The history of Torre Pacheco is defined by it's geographical constitution, being a vast, flat area with rich soils, devoid of any natural rivers or springs, and offering little in the way of defensive Sierras which could give protection against aggression or attack, it´s only major strategic outlook being from the Cabezo Gordo.
For this reason, the habitation of Torre Pacheco has been sporadic, the lack of natural defense meaning there are long periods of time-scale with no traceable signs of habitation, or the major cultures around which many other established towns are constructed, ancient settlers avoiding the open spaces, and choosing strategically advantageous locations and natural water sources instead.
La Sima de Las Palomas, Cabezo Gordo
However, the Sima de las Palomas in the Cabezo Gordo is the major exception, and provides Torre Pacheco with one of the most important archaeological sites in Europe.
The archaeological site of “La Sima de las Palomas” was discovered in 1991.
The Cabezo Gordo rises up from the plains of the Campo de Cartagena and is a vast dolomite of rock, rich in marble and minerals, it´s peak reaching 312 metres above sea level.
The site of the Sima de las Palomas consists of a vertical hole in the rocky mass of Cabezo Gordo, which was widened by the mining activities of those in search of magnetite in the area at the end of the 19th century. The vertical nature of the 18-metre pothole makes the archaeological dig a difficult operation, but the site is of major importance, providing compelling evidence of the first known inhabitants of this Mar Menor area; the Neanderthals.
More than 120 bones and teeth have been discovered, dating from between 150,000 and 35,000 BC (in other words, the Upper and Middle Pleistocene Epoch). Evidence indicates that these bones must have belonged to at least nine different skeletons, and palaentologists believe that they have virtually complete skeletons here of at least three individuals who appear to have been buried beneath a significant quantity of debris, one of which is a female with a complete pelvis, giving invaluable data about the weight, height and anatomy of the Neanderthals. Whether this was an intentional or accidental enterment is not clear, but skeletons in a state of anatomical connection, meaning nearly complete, a tantalisingly rare occurrence when dealing with Neanderthal remains, as not only are Neanderthal sites few and far between, but flesh was scavenged by animals and Neanderthals are not known to have enterred their dead.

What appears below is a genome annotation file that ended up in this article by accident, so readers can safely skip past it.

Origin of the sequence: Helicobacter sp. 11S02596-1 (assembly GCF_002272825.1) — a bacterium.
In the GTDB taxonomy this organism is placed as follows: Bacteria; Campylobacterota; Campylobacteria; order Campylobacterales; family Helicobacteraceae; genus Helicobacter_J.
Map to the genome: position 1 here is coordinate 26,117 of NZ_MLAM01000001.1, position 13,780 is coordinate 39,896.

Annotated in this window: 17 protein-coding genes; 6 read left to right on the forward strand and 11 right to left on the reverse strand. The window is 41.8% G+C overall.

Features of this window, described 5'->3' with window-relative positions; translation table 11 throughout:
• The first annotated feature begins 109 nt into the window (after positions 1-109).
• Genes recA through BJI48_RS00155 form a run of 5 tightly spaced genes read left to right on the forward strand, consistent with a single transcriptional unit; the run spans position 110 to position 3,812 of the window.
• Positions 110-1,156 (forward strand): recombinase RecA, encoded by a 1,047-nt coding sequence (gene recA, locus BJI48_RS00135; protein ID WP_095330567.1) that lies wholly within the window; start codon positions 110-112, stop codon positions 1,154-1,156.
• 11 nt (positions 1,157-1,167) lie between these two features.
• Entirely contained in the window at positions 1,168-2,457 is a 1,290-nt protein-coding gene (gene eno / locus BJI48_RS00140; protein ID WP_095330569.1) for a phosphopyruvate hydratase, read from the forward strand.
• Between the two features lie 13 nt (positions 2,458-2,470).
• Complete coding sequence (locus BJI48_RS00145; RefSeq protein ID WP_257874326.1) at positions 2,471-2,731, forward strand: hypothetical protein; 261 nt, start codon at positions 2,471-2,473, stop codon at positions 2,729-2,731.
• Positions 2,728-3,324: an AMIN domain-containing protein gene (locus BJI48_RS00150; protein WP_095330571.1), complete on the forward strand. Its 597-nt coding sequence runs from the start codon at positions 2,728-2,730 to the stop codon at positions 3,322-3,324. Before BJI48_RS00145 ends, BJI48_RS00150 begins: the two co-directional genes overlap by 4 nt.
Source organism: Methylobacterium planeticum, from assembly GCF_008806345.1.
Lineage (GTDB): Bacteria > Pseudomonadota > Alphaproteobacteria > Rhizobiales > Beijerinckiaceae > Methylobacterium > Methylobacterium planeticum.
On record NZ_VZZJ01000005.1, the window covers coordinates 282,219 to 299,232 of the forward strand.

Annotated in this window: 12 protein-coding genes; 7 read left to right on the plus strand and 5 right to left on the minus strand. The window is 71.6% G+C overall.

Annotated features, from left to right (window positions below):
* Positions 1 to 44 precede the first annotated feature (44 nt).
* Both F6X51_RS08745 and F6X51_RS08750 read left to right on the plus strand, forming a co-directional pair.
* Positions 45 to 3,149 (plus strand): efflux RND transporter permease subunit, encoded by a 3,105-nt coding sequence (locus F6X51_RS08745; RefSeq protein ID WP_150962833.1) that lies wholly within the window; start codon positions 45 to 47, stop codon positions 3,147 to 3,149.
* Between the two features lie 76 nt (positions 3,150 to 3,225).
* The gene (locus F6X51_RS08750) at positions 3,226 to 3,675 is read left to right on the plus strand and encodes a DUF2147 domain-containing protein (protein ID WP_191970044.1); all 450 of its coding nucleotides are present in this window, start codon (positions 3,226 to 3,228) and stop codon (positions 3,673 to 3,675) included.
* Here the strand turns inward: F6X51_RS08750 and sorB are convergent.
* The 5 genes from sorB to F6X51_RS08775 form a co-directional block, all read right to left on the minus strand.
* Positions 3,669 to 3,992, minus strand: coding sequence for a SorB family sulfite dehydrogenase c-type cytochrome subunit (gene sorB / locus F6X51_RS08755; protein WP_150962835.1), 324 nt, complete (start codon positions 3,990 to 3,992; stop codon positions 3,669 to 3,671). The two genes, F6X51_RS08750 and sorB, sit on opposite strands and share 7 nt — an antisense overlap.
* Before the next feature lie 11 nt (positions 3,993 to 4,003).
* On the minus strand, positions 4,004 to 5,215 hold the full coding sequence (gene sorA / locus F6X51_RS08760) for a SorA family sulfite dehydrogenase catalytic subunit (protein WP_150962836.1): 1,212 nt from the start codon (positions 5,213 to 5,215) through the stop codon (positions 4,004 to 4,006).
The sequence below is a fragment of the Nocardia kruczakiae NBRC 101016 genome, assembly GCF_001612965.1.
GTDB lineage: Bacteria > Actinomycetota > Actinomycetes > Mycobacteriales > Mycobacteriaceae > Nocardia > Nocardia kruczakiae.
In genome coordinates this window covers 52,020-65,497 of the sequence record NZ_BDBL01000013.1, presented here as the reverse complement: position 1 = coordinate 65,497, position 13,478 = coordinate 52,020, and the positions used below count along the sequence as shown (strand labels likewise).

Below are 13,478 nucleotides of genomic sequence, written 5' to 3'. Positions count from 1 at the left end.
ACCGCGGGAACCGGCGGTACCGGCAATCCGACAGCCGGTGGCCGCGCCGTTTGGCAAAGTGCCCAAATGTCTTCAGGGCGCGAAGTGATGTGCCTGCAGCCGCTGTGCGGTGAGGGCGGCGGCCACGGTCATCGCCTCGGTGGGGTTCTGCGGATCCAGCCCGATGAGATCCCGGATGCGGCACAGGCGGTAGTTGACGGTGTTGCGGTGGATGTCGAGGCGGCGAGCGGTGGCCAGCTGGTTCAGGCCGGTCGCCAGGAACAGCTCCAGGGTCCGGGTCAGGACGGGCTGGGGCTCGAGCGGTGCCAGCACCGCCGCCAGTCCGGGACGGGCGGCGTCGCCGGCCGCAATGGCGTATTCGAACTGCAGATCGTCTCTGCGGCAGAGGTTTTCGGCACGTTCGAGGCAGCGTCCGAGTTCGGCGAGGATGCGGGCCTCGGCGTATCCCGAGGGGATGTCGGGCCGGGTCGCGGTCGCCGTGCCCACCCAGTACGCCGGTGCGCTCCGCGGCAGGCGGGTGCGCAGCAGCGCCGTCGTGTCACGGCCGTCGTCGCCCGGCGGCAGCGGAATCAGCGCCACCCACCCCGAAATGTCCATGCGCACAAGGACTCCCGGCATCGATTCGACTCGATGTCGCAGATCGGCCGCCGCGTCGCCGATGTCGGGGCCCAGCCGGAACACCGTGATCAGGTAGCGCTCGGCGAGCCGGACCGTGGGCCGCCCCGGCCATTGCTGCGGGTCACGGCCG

La Sima de las Palomas holds the remains of two types of pre-human being, Homo Heidelbergensis, and Homo Sapiens Neanderthalensis. Homo Heidelbergensis was a pre-Neanderthal species, and remains of this species date from between 150,000 and 125,000 years ago, whereas the Homo Sapiens Neanderthalensis (or Neanderthal Man) remains found are between 120,000 and 35,000 years old.
The known facts about Neanderthal Man are surrounded by unanswered questions: we don’t even know why the species disappeared, whether their apparently limited capacity to breed forced them into extinction, whether our appearance wiped them out, or if they interbred with ourselves and ceased to exist as a definable population.
They were, however, considerably more intelligent than we give them credit for, lighting fires, to keep themselves warm and scare off animal predators, and making tools from flint, quartz and hard limestone.
The fauna found at the site is varied, including species normally associated with both warm and cold climates, which seems to suggest that there was pre-human settlement here for thousands of years. Among the fossils found there is evidence of the existence of pre-historic elephants, hippopotamus, wild asses and horses, giant and normal deer, fallow and roe deer, aurochs, goats, panthers, small carnivores such as foxes and lynx, hares (often burnt), bats, insectivores, small rodents, possible marine mammals, various birds and fragments of eggshells, turtles and tortoises (often burnt), small reptiles and continental marine molluscs (gastropods). To judge from the remains found in the Sima de las Palomas, the diet of the settlers was varied, as well as actively hunting they were also gatherers of smaller animals (tortoises and snails) and fruit.